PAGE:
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A survey of practices for the use of electronic health records to support research recruitment

  • Jihad S. Obeid (a1), Laura M. Beskow (a2), Marie Rape (a3), Ramkiran Gouripeddi (a4), R. Anthony Black (a5), James J. Cimino (a6), Peter J. Embi (a7), Chunhua Weng (a8), Rebecca Marnocha (a9), John B. Buse (a3) and for the Methods and Process and Informatics Domain Task Force Workgroup...

Abstract

Electronic health records (EHRs) provide great promise for identifying cohorts and enhancing research recruitment. Such approaches are sorely needed, but there are few descriptions in the literature of prevailing practices to guide their use. A multidisciplinary workgroup was formed to examine current practices in the use of EHRs in recruitment and to propose future directions. The group surveyed consortium members regarding current practices. Over 98% of the Clinical and Translational Science Award Consortium responded to the survey. Brokered and self-service data warehouse access are in early or full operation at 94% and 92% of institutions, respectively, whereas, EHR alerts to providers and to research teams are at 45% and 48%, respectively, and use of patient portals for research is at 20%. However, these percentages increase significantly to 88% and above if planning and exploratory work were considered cumulatively. For most approaches, implementation reflected perceived demand. Regulatory and workflow processes were similarly varied, and many respondents described substantive restrictions arising from logistical constraints and limitations on collaboration and data sharing. Survey results reflect wide variation in implementation and approach, and point to strong need for comparative research and development of best practices to protect patients and facilitate interinstitutional collaboration and multisite research.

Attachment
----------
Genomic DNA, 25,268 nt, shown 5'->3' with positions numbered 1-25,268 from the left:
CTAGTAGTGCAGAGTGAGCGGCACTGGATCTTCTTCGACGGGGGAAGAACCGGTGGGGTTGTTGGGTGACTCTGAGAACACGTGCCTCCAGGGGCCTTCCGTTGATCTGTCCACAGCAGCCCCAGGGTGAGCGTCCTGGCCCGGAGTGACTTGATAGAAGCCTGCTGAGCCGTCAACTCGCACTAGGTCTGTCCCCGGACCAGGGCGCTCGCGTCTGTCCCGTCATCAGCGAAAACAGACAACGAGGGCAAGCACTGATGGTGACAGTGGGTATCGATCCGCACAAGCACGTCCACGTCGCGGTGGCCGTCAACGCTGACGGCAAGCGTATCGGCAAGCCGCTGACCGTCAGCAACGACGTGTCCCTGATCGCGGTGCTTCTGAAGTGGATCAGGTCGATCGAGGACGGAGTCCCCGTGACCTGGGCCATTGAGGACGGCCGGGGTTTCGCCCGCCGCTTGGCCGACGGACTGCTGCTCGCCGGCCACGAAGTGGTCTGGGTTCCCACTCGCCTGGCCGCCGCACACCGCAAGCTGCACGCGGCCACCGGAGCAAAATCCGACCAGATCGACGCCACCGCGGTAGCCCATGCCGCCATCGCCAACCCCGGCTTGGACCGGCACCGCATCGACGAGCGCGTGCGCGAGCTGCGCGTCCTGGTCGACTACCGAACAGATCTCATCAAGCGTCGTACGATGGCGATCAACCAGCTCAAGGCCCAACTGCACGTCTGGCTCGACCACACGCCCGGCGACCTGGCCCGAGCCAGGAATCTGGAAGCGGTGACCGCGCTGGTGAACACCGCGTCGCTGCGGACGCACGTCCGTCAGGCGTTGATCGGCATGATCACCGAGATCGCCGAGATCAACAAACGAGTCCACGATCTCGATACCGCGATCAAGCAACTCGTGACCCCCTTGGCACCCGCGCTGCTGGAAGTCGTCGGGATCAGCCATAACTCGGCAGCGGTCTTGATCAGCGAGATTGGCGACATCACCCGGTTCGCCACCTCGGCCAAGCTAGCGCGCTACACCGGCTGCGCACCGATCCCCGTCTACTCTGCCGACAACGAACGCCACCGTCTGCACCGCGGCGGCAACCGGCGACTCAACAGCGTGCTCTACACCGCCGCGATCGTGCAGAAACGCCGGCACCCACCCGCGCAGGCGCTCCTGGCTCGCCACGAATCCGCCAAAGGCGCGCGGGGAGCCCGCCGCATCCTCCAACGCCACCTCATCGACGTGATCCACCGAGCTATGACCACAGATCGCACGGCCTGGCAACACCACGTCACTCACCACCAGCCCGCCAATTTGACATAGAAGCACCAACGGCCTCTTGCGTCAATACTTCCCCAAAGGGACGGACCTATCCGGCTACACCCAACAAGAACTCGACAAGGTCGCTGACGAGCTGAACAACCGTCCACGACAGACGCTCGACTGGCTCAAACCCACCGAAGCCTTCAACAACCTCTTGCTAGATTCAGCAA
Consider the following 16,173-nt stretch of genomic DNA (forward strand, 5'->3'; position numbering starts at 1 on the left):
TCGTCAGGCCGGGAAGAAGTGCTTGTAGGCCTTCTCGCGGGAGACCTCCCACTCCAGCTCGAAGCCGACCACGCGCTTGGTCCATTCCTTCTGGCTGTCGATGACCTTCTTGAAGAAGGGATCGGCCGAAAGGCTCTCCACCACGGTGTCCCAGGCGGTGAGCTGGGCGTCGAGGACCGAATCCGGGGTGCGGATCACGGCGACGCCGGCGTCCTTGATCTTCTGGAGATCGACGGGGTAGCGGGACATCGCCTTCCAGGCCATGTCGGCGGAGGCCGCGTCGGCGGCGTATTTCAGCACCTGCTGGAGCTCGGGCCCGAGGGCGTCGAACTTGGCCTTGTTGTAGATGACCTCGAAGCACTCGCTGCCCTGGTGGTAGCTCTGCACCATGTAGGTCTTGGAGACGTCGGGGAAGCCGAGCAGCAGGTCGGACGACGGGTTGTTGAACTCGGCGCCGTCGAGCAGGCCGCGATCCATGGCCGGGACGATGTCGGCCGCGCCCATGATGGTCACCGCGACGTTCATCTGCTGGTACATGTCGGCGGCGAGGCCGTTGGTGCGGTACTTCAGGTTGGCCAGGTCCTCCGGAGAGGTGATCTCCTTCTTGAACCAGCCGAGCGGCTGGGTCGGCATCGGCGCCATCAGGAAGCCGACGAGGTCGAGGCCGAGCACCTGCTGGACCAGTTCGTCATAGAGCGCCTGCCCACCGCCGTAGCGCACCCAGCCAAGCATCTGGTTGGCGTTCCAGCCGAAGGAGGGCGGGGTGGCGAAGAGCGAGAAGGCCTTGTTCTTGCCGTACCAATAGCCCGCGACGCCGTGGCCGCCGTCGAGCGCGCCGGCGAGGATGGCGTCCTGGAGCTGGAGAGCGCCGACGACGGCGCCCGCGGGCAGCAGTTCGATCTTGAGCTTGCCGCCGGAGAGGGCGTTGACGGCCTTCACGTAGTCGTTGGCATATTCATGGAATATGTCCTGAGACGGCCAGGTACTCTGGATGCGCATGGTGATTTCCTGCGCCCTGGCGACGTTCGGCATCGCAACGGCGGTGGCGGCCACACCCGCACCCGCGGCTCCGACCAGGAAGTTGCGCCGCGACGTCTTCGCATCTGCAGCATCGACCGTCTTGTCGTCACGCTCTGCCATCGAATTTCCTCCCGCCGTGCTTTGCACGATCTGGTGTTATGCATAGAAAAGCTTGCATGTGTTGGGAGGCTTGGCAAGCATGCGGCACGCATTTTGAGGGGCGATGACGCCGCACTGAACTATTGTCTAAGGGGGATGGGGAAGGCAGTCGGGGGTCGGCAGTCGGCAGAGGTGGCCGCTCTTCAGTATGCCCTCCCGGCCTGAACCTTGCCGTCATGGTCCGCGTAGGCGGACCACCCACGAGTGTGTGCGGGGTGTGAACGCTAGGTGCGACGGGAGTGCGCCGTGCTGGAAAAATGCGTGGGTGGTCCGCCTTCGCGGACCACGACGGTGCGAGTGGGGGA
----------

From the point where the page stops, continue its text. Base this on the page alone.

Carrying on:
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Copyright

This is an Open Access article, distributed under the termsof theCreativeCommonsAttribution-NonCommercial-ShareAlike licence (http://creativecommons.org/licenses/by-nc-sa/4.0/), which permits non-commercial re-use, distribution, and reproduction in any medium, provided the same Creative Commons licence is included and the original work is properly cited. The written permission of Cambridge University Press must be obtained for commercial re-use.

Corresponding author

*Address for correspondence: J. B. Buse, M.D., Ph.D., NC Translational and Clinical Sciences Institute, CB 7064, 160 N Medical Drive (Brinkhous-Bullitt 2nd floor), Chapel Hill, NC 27599-7064, USA. (Email: jbuse@med.unc.edu)

Footnotes

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These authors contributed equally to this work.

Workgroup members are listed in the online Supplementary Material.

Footnotes

References

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